It is well known that minorities receive disproportionately harsh punishments compared to whites from the justice system, and this also holds for juvenile minorities. In new research which looks at 75,000 sentencing cases in Florida, Joshua Cochran finds that minority youth are also less likely to receive sanctions that are oriented towards rehabilitation, meaning that they miss out on the benefits of such treatment. He writes that this decreased emphasis on rehabilitation may be due to juvenile courts’ perception that minority youth are less likely to benefit from such interventions.
Studies of U.S. sentencing practices have consistently identified an upsetting trend: minority citizens receive disproportionately harsh punishments compared to white citizens. We see this in both the adult and juvenile systems. However, for the juvenile system, there is another concern. In new research with my colleague, Daniel Mears, we find that the juvenile system provides a unique and additional pathway to disparate treatment. Minority youth are not only more likely to receive the more punitive sanctions; they are less likely to receive rehabilitation-oriented sanctions as well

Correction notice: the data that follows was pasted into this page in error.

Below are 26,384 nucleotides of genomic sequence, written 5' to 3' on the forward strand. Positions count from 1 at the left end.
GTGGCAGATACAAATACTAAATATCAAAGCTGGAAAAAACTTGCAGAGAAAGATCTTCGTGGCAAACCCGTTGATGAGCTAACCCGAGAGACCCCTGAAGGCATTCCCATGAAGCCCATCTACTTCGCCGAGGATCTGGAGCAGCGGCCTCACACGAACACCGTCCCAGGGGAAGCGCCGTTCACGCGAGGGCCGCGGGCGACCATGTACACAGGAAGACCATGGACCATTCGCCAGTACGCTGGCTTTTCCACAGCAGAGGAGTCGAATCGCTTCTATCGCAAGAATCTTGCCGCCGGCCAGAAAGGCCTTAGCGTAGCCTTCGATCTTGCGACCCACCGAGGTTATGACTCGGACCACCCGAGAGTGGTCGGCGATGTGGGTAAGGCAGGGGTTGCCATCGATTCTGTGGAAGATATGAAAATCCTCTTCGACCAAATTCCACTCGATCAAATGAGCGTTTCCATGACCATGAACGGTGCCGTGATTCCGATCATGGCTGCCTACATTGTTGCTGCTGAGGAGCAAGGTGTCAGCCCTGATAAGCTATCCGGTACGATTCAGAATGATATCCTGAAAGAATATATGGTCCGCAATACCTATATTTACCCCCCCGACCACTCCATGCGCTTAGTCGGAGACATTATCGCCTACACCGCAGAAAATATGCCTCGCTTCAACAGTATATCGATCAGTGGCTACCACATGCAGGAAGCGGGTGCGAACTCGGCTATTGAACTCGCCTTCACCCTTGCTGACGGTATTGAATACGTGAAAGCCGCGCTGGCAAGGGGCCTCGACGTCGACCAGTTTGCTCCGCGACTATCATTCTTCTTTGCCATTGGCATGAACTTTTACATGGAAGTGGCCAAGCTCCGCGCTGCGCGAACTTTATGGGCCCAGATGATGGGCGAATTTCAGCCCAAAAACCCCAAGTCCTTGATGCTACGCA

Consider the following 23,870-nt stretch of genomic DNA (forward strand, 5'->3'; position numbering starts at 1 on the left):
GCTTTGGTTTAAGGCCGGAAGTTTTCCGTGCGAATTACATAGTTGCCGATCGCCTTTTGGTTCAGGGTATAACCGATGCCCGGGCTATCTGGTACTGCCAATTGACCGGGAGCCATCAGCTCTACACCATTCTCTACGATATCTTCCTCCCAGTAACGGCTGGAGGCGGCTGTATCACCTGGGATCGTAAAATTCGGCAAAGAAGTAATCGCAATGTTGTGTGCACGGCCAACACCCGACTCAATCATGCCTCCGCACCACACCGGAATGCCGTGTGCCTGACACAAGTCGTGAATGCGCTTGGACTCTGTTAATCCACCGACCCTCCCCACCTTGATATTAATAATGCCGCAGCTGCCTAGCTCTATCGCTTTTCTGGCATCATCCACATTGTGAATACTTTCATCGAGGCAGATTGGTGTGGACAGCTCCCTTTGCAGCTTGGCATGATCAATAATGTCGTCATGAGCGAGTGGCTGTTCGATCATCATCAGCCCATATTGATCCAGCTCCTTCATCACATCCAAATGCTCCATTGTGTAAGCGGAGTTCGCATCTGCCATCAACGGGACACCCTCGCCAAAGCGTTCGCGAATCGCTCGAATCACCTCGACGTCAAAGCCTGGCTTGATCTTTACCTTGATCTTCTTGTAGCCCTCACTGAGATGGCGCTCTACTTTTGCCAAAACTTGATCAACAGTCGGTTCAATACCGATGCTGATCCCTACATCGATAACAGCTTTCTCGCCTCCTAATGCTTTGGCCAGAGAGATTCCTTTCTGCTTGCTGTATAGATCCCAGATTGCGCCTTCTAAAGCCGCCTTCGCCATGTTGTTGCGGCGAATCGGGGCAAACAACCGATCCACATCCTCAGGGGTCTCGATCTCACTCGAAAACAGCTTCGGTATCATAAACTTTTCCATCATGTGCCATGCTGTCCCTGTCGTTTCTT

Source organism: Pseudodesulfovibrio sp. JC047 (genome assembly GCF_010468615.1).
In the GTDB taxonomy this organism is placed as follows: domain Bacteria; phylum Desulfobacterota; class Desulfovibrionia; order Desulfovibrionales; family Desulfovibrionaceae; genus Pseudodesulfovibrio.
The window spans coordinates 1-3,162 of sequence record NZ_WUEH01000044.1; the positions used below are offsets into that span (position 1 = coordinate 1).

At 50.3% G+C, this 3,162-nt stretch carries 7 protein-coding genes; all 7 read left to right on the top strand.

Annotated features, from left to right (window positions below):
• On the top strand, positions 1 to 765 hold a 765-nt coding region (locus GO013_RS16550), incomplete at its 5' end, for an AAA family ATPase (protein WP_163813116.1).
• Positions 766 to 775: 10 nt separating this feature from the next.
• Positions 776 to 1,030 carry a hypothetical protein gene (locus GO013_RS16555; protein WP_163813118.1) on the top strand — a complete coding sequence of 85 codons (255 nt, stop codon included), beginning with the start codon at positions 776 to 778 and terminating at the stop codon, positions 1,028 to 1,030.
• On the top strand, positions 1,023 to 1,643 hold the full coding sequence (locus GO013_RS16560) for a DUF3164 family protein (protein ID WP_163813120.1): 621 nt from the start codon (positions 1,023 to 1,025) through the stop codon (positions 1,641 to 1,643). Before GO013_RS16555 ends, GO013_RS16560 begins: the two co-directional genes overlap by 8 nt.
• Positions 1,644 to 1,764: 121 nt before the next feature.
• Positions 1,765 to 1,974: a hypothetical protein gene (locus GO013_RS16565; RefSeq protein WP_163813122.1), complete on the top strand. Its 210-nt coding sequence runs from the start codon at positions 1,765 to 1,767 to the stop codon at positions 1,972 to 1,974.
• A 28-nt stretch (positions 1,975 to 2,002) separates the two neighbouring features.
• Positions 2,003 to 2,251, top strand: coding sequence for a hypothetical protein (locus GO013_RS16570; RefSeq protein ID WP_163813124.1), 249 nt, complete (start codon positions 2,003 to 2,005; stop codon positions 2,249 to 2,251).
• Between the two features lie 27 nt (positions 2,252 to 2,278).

We analyzed a year’s worth of juvenile sanctioning outcomes, almost 75,000 cases, in Florida. We accounted for a range of factors, including prior record and offense severity. The main findings are illustrated in Figure 1 below. Specifically, the findings revealed three interesting patterns:
- Minority youth, especially Black males, have a higher likelihood than Whites of receiving probation, juvenile detention, and to be transferred to adult courts. These sanctions—and in particular, detention and adult transfer—are the more punitive options available in the juvenile system.
- Minority youth are less likely than Whites to receive diversion. Diversion is traditionally a rehabilitation-oriented sanction. It includes a range of intervention and treatment options.
- Minority youth are substantially more likely than Whites to be dismissed, with no sanction or programming at all.
Figure 1 – Predicted likelihoods of sanction type
Panel A. Males
Panel B. Females
Note: Results from multinomial logistic regression.
What makes the third pattern, that minorities are more likely to be dismissed, a problem? In the adult system, a higher rate of dismissals would be seen as leniency, one that, in this instance, benefits minority offenders. The adult system, however, is substantially different than the youth system. The primary goal of the adult punishment system is murky at best, and in the contemporary era is not solely or substantially focused on rehabilitation. If you were to survey a sample of lawyers, judges, and policymakers about the goals of adult punishments, my betting money is that responses range widely, and include incapacitation, retribution, rehabilitation, and more.